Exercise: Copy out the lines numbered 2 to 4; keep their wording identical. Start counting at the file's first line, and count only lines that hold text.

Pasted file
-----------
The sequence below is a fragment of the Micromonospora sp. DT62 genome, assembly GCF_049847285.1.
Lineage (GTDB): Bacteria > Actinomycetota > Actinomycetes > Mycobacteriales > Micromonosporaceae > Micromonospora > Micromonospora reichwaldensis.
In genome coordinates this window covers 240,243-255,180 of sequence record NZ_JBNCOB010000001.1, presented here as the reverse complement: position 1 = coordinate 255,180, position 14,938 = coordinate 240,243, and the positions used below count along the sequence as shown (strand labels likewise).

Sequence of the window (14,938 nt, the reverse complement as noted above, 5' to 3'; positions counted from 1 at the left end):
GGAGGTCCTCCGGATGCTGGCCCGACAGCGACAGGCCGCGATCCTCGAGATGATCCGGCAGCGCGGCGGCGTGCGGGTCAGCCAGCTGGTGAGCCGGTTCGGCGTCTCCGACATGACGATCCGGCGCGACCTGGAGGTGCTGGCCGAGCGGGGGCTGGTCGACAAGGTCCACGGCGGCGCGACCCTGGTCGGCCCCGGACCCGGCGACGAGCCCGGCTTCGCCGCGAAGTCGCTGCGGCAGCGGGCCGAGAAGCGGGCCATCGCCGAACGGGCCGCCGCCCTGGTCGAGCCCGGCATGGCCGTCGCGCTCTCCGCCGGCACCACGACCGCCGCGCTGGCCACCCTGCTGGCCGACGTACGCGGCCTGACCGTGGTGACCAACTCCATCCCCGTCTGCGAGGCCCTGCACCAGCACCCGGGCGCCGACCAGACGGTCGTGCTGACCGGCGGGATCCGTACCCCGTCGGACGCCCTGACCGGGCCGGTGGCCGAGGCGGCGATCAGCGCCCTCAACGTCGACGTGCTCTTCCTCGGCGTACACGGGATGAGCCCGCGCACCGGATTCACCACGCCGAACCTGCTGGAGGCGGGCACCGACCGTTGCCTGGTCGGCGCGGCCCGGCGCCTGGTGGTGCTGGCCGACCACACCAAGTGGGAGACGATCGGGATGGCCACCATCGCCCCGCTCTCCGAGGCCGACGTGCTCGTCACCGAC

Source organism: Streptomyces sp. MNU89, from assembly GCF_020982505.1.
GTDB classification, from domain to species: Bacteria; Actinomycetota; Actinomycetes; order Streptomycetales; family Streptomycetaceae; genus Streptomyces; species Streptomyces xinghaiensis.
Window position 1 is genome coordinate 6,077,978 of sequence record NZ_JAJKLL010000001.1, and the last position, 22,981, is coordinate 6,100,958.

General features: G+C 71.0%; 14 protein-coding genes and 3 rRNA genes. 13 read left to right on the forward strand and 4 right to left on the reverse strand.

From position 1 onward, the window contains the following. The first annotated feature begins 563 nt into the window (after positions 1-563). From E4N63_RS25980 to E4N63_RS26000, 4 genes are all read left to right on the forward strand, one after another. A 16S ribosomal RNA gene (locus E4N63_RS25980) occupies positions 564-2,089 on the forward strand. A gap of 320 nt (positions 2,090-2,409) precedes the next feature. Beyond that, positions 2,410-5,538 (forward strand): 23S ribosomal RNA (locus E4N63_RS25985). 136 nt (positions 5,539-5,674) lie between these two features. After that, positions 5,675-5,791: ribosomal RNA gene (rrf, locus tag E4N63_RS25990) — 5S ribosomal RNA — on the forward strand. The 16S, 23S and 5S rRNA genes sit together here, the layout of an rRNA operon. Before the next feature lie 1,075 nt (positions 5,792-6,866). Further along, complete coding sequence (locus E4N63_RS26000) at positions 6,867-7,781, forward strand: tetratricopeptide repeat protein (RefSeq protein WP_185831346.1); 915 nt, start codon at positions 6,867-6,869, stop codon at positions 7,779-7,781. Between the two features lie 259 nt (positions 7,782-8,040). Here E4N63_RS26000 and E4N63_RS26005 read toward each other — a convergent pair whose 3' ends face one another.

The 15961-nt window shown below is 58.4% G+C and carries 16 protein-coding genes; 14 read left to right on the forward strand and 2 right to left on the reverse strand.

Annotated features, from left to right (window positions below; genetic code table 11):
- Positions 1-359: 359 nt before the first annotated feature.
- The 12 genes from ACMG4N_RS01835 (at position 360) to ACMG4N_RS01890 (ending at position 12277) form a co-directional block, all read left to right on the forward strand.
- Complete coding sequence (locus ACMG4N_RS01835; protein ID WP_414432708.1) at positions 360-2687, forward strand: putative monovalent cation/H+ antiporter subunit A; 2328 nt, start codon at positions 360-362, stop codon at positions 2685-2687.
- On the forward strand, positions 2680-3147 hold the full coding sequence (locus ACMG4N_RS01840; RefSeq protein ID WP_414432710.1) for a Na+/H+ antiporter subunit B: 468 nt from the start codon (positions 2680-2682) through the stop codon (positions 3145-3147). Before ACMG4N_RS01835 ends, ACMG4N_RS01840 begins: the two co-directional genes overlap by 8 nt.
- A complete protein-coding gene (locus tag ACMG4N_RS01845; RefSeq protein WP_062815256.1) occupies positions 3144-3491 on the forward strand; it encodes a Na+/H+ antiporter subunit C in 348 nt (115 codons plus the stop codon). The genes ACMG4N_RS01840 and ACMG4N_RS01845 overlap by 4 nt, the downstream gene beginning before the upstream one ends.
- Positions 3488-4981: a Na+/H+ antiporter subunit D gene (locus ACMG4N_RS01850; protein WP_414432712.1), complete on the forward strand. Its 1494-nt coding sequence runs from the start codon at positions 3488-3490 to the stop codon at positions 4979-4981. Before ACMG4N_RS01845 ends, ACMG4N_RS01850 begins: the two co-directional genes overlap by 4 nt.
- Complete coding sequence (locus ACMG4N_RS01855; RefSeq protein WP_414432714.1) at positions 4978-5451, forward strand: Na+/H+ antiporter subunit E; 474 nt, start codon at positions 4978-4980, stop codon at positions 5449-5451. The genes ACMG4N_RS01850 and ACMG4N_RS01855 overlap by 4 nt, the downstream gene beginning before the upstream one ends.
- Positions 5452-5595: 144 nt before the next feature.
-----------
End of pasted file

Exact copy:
Lineage (GTDB): Bacteria > Actinomycetota > Actinomycetes > Mycobacteriales > Micromonosporaceae > Micromonospora > Micromonospora reichwaldensis.
In genome coordinates this window covers 240,243-255,180 of sequence record NZ_JBNCOB010000001.1, presented here as the reverse complement: position 1 = coordinate 255,180, position 14,938 = coordinate 240,243, and the positions used below count along the sequence as shown (strand labels likewise).

Sequence of the window (14,938 nt, the reverse complement as noted above, 5' to 3'; positions counted from 1 at the left end):